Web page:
# Capacitor Size Calculator

You can run this capacitor size calculator to find the **capacitance** required to handle a given **voltage** and a specific **start-up energy**.

*"What size capacitor do I need?"*

If you ask yourself this question a lot, you might like to find out **how to calculate capacitor size**, and what "capacitor size" even means at all. We also provide you with all necessary formulae you would need to do it by hand. Keep reading!

## What is capacitance?

**Capacitance** is a fundamental property of a capacitor that measures its ability to store electrical charge when a voltage is applied across it. This property is a key ingredient in the capacitor size formula, because it quantifies the relationship between the **stored charge** and the **resulting voltage**.

Formally, capacitance is defined as the ratio of the magnitude of the **electric charge** $Q$ stored on one plate of a capacitor to the **potential difference or voltage** $V$ across the capacitor:

where:

- $C$ — capacitance in Farads ($\rm F$) which you can check, e.g., in the capacitor size chart in the next section;
- $Q$ — charge stored on one plate of the capacitor in Coulombs ($\rm C$); and
- $V$ — voltage across the capacitor in Volts ($\rm V$).

Don't confuse these quantities' symbols with their units' symbols!

In simpler terms, capacitance represents **how much charge a capacitor can store per unit of voltage**. A higher capacitance value indicates that a larger amount of charge can be stored for a given voltage.

The capacitance of a capacitor depends on various factors, such as:

- Physical design;
- Surface area of the plates;
- Distance between the plates; and
- Dielectric material used between the plates.

The **dielectric material** is crucial in determining the capacitance since it affects the capacitor's ability to store charge.

Capacitance is typically measured in units such as **Farads** (F), but smaller units such as **microfarads** (μF), **nanofarads** (nF), and **picofarads** (pF) are commonly used in practical applications.

Capacitance has significant implications for circuit design and functionality since capacitors are used in various **electronic systems** for energy storage, filtering, voltage regulation, timing circuits, and coupling or decoupling signals.

🙋 You can learn more about capacitance checking out our capacitance calculator.

## Capacitor size chart

The capacitance and the **voltage rating** can be used to find the so-called **capacitor code**. The voltage rating is defined as the **maximum voltage** that a capacitor can withstand. This **coding system** helps identify and select the appropriate capacitor for electronic circuitry. The capacitor code also allows you to find the capacitance of a capacitor. You can see some examples in following capacitor size chart:

Code | $\rm{pF}$ | $\rm{nF}$ | $\rm{\mu F}$ |
---|---|---|---|

100 | 10 | 0.01 | 0.00001 |

220 | 22 | 0.022 | 0.000022 |

331 | 330 | 0.33 | 0.00033 |

102 | 1,000 | 1 | 0.001 |

152 | 1,500 | 1.5 | 0.0015 |

472 | 4,700 | 4.7 | 0.0047 |

562 | 5,600 | 5.6 | 0.0056 |

333 | 33,000 | 33 | 0.033 |

224 | 220,000 | 220 | 0.22 |

225 | 2,200,000 | 2,200 | 2.2 |

You can check our capacitor code calculator to learn how to determine the capacitor code and access a complete list of capacitance conversion.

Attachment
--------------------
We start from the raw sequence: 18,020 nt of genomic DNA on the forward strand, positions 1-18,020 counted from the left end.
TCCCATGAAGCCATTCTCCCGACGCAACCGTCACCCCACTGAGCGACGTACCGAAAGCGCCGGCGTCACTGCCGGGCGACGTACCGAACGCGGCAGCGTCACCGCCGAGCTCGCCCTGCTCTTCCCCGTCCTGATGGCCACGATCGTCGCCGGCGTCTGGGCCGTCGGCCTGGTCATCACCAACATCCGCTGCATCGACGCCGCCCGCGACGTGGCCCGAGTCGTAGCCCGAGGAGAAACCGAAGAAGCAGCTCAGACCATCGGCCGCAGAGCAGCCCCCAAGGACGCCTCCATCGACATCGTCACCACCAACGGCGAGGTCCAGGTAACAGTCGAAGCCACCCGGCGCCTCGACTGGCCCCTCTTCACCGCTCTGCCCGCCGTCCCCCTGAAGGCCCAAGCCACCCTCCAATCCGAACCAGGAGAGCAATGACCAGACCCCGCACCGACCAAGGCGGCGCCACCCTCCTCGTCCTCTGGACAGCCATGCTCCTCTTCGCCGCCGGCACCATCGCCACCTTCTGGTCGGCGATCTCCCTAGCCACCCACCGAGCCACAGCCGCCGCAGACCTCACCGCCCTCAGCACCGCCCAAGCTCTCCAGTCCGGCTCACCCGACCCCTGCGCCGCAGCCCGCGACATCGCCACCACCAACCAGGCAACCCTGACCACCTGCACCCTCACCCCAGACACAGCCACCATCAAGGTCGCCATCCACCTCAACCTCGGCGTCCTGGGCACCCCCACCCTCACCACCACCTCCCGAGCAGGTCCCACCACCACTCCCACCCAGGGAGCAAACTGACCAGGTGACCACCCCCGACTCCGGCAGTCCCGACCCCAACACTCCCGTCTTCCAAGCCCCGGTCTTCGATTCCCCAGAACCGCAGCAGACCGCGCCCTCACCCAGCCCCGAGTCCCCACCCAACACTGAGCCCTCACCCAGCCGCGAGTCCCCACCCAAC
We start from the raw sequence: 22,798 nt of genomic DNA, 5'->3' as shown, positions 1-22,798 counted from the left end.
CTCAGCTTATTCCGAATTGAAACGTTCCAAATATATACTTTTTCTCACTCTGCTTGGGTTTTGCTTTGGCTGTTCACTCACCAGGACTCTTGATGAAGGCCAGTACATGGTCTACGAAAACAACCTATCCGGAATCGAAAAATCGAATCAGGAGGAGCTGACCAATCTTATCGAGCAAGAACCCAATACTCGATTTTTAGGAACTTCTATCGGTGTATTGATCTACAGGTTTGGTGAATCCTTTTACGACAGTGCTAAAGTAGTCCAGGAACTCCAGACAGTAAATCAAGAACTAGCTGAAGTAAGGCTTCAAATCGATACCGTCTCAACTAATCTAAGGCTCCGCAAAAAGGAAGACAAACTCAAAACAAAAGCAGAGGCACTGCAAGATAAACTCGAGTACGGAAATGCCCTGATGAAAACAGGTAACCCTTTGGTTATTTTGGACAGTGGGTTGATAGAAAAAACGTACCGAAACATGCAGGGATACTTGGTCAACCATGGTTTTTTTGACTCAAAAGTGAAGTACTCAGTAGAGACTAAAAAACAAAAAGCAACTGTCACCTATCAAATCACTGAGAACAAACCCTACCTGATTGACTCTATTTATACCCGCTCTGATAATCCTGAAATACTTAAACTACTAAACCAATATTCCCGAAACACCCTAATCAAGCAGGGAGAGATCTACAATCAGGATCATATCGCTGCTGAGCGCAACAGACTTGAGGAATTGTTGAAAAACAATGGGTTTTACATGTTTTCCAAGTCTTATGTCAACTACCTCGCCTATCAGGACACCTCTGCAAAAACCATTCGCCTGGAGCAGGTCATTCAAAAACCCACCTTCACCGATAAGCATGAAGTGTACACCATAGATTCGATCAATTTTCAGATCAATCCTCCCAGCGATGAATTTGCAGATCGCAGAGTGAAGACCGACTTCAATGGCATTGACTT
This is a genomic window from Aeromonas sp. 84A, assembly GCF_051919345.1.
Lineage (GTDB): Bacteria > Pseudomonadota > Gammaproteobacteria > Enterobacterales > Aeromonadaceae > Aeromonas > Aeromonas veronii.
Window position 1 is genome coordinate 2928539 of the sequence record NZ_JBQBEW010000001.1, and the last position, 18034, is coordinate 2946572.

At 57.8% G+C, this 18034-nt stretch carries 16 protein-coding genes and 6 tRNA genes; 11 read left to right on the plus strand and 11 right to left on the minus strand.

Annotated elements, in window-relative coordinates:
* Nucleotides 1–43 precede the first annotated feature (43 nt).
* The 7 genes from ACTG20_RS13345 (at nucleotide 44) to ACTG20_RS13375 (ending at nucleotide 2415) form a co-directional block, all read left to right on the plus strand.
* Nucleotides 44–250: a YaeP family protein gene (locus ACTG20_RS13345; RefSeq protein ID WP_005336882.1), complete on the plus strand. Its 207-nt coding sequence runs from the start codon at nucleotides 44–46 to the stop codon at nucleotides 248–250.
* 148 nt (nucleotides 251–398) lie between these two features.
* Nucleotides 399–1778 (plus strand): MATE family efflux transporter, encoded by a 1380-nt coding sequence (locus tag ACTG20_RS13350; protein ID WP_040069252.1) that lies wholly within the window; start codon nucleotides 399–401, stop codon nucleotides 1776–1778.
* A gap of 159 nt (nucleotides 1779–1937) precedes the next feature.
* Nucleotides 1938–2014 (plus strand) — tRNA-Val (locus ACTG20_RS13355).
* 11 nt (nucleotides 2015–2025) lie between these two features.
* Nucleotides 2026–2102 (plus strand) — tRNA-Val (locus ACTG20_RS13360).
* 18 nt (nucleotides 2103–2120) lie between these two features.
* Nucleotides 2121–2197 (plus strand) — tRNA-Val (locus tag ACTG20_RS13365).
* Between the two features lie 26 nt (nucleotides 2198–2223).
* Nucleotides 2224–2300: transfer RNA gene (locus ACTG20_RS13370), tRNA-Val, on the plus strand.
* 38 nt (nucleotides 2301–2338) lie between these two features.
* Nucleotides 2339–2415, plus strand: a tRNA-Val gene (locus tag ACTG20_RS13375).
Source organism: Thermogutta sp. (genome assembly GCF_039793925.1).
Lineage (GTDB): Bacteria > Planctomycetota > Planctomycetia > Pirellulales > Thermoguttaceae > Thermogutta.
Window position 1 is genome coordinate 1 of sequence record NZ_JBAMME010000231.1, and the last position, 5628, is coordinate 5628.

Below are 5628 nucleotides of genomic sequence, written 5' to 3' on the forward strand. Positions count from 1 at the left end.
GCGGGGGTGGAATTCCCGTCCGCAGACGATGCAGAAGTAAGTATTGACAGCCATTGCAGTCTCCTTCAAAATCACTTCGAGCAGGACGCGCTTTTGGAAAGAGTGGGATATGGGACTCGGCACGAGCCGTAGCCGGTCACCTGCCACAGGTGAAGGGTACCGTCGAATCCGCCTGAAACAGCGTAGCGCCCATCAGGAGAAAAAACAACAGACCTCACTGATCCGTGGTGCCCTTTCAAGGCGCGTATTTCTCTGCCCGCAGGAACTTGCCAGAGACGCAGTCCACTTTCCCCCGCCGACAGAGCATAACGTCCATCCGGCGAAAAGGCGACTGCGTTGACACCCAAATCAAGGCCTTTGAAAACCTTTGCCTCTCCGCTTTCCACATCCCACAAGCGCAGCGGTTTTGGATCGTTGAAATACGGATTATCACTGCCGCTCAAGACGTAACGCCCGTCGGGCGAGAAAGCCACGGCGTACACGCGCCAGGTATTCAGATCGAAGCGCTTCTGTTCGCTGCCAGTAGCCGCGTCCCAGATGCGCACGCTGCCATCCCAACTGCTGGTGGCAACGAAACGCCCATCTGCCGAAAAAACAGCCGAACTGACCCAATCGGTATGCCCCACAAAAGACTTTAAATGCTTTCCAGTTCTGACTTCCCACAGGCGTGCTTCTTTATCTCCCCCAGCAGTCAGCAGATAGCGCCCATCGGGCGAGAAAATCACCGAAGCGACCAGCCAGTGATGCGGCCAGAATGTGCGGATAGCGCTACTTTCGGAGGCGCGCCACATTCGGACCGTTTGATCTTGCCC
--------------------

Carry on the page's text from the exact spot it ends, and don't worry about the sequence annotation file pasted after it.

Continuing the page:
## How to calculate the capacitor size?

The **capacitor size calculator** is based on the concept of the start-up energy **stored** in a capacitor. Such energy is computed using the equation:

where:

- $E$ — Start-up energy;
- $C$ — Capacitor size or capacitance (see the next equation to learn how to calculate capacitor size); and
- $V$ — Voltage of a capacitor.

From this previous equation, you can see that the capacitor size formula is

The standard units for measuring $C$, $E$, and $V$ are farads, joules, and volts, respectively. To **run the capacitor size calculator**, you must provide the values for the start-up energy and the voltage of your electric motor.

## What size of capacitor do I need?

Let's suppose that your electric motor has a voltage of $16\rm{\,V}$, and you consider a start-up energy of $64\rm{\,{\mu}J}$. The capacitor size formula shows that the capacitor size required is $C = 0.5\rm{\,{\mu}F}$.

## How can we store energy in a capacitor?

We can store energy in a capacitor by accumulating and storing **electric charge** on its plates. When a voltage is applied across the capacitor, it creates an **electric field** between the plates. This electric field causes electrons to accumulate on one plate and creates a deficit of electrons on the other plate.

This process may change if we consider circuits where **several capacitors** are combined. Connecting several capacitors in **series** or in **parallel** will change the **total capacitance** of the circuit. From the capacitor size formula, we observe that by changing the capacitance, the stored energy also changes.

🙋 You can find the capacitance of capacitors in series or in parallel using our capacitor in series, and parallel capacitor calculators.

The stored energy is released back into the circuit when the capacitor is **discharged**. The capacitor releases its stored charge, and the energy is **transformed** into other forms, such as electrical work or heat, depending on the circuit configuration and the application.

You can apply the equations presented here to find the capacitor size of an **electric motor**, and they are also the basic concept behind the functioning of a **heart defibrillator**. Therefore, capacitors can literally **save your life** in an emergency — hope you paid attention!